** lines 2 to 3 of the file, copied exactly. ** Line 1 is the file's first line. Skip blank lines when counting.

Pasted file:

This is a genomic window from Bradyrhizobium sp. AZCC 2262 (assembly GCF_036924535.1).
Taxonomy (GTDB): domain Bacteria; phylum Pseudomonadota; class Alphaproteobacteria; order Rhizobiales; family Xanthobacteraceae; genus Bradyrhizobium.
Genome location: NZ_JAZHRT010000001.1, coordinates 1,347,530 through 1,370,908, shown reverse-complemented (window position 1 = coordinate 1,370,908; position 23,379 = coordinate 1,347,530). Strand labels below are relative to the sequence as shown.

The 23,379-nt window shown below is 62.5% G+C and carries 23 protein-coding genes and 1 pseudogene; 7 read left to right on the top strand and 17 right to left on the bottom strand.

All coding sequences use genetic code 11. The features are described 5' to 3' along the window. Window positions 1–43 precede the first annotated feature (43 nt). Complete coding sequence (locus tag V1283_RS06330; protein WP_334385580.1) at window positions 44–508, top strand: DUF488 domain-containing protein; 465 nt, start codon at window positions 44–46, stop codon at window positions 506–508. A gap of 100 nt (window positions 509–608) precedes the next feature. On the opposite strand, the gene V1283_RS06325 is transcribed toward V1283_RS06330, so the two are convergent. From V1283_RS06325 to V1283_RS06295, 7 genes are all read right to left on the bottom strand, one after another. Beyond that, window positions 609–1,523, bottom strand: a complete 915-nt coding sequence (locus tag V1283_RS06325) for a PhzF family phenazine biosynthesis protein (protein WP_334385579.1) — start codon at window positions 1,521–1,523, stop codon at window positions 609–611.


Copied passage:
Taxonomy (GTDB): domain Bacteria; phylum Pseudomonadota; class Alphaproteobacteria; order Rhizobiales; family Xanthobacteraceae; genus Bradyrhizobium.
Genome location: NZ_JAZHRT010000001.1, coordinates 1,347,530 through 1,370,908, shown reverse-complemented (window position 1 = coordinate 1,370,908; position 23,379 = coordinate 1,347,530). Strand labels below are relative to the sequence as shown.